‘Million march’: Huge Hong Kong protest against China extradition law
Hong Kong witnessed the largest protest since its 1997 handover to China on Sunday as huge crowds massed against plans to allow extraditions to the mainland, a proposal that has plunged the city’s pro-Beijing leaders into a crisis.
Organisers said more than a million people marched in blazing summer heat through the cramped streets of the financial hub’s main island in a noisy, colourful demonstration calling on the government to scrap its planned extradition law.
The demonstration was by far the biggest the international finance hub has experienced since it was returned to China by Britain — beaten only by a 1.5 million-strong demonstration during colonial rule in 1989 supporting the Tiananmen protesters.
Hong Kong’s pro-Beijing leaders are pushing a bill through the legislature that would allow extraditions to any jurisdiction with which it does not already have a treaty — including mainland China.
But the proposals have sparked an outcry and birthed an opposition that unites a wide cross-section of the city.
“If mainland China can arbitrarily extradite some people to the mainland, it would destroy not only our way of living here in Hong Kong, it would also destroy our economy, because many people would leave this place,” protester Tommy Lo told AFP.
For more than six hours on Sunday dense crowds snaked their way through the city chanting “Scrap the evil law!” and “Oppose China extradition!”, the lines of white-dressed demonstrators stretching for miles.
“There are 1,030,000 people at today’s march,” an organiser told crowds outside the city’s legislature at the march’s end, prompting a cacophony of cheers and applause as new people arrivals continued to join.
Police, who historically give much lower figures than organisers, put the peak crowd size at 240,000 — still their second highest estimate since handover.
Sunday’s protest was easily on par with one in 2003 when an estimated half a million demonstrators forced the government to shelve a deeply unpopular national security law.
Will crowds sway leaders?
But it is unclear if the city’s current leadership will be moved.
The city’s appointed leader Carrie Lam has staked her political reputation on the bill passing.
Ignoring the protests could fuel anger or even a return to the unrest of 2014 when pro-democracy protesters took over key intersections of the city for two months. Organisers said Sunday they would “upgrade their actions” if the government did not drop the bill.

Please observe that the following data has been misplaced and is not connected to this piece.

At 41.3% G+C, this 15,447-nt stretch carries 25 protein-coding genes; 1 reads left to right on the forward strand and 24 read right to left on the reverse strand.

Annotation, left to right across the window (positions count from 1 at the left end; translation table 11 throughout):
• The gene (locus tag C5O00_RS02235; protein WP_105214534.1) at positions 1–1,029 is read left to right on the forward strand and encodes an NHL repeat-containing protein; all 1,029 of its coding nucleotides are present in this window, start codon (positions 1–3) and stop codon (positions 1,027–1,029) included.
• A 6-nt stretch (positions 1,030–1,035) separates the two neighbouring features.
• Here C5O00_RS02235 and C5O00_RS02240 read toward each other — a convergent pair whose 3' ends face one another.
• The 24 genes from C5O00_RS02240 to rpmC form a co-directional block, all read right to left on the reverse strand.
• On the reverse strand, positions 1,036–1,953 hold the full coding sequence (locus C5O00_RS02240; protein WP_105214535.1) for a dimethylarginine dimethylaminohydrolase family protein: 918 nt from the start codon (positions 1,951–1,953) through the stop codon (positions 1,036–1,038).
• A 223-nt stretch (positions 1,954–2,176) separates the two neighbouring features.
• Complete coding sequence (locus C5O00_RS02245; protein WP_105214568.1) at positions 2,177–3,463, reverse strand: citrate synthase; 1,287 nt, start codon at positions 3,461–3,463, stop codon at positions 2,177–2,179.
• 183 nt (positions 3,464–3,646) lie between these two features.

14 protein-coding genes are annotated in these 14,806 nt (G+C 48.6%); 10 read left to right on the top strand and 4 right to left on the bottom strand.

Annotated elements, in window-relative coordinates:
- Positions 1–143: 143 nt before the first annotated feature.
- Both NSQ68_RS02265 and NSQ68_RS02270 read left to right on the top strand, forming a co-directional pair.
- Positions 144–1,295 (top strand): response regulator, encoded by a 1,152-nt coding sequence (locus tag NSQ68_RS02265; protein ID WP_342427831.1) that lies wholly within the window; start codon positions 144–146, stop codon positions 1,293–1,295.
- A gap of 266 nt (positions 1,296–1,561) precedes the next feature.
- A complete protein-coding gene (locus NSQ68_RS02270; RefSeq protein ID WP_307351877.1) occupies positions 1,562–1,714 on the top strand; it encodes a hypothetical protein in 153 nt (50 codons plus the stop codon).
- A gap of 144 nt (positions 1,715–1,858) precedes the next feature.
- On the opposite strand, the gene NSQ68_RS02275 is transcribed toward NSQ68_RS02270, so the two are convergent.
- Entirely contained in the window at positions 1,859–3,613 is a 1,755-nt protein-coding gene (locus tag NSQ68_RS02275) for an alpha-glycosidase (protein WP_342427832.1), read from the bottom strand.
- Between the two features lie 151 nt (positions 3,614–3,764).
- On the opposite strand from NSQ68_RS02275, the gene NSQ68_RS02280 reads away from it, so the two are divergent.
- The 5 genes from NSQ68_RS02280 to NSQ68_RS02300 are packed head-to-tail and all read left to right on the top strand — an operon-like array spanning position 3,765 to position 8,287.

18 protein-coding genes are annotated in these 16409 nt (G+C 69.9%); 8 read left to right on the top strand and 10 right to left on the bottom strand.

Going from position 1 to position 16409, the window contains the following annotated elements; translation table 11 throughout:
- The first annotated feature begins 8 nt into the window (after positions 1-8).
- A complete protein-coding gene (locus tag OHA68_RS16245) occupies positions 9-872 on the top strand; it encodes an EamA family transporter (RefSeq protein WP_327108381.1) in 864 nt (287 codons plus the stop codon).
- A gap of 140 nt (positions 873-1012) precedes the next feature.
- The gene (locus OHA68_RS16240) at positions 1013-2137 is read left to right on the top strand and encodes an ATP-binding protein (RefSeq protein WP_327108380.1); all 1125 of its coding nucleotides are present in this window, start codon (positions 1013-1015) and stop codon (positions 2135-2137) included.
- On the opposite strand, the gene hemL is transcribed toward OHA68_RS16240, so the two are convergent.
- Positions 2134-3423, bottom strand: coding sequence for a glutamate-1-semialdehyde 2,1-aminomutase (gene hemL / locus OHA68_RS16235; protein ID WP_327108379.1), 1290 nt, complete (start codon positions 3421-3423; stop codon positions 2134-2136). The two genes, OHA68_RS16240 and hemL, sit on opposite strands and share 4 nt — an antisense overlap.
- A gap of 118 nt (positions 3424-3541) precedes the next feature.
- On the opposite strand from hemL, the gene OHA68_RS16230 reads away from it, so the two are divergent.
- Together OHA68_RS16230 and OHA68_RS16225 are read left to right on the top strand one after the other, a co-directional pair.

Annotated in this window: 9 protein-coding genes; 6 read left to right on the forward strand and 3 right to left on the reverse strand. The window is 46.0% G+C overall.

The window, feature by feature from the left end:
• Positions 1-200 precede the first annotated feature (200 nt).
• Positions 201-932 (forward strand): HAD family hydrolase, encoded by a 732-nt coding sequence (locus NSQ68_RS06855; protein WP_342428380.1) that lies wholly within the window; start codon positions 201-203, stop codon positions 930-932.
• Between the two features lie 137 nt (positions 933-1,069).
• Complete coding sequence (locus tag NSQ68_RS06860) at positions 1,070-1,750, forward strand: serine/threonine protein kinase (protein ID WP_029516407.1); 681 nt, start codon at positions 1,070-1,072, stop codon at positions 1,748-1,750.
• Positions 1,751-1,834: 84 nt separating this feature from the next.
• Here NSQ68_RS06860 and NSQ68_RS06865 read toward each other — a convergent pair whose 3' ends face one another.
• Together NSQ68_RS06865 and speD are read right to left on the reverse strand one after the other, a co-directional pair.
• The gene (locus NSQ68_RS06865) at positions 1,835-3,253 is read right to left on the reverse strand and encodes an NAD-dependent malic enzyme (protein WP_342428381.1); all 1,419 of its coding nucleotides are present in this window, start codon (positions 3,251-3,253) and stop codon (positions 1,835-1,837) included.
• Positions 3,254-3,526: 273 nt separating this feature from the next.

But backtracking by Lam might embolden opponents and anger Beijing. Several senior Communist Party leaders in China have voiced support for the bill.
Opposition to extradition has come from a wide political and social spectrum.
Lawyers have held sombre marches dressed in black, anonymous senior judges have given critical media interviews and the city’s two main legal groups — the Law Society and the Bar Association — have urged a rethink.
Chambers of commerce are also rattled, adding to criticism from the United States, Canada, former colonial power Britain and many European governments.
Hong Kong’s leaders say the law is needed to plug loopholes and stop the city being a bolthole for mainland fugitives.
They say dissidents and critics will not be extradited and have urged the bill’s quick passage to extradite a Hong Kong man who is wanted in Taiwan for murdering his girlfriend.
But critics fear the law would entangle people in China’s opaque and politicised court system and say the government is using the Taiwan case as a Trojan Horse.
The proposed law has been fast-tracked through the city’s government-dominated legislature and on Wednesday it will receive its second reading, with plans to have the law on the statute books by late July.
In recent weeks Lam’s administration has made some key concessions.
They have removed nine economic crimes from a list of extraditable offences and said only offences that carry seven years or more in jail will be considered, up from three. Requests will only be considered from China’s top prosecuting authority.
Those steps have received a cautious welcome from some business groups, but others have seized on the concessions as a tacit admission that China’s courts are not impartial.
Many protesters on Sunday said they no longer trust the Hong Kong government to stick to promises that critics would never be sent to the mainland.
Suspicion of China was worsened by a series of high profile disappearances of people who later appeared in mainland detention, including a group of dissident publishers and a billionaire who disappeared from a top hotel.
Protester Leo Yuen, who said he worked in the arts sector, described the disappearances as “horrifying”.
“You can forsee how easily this would happen again if the bill is passed,” he told AFP.
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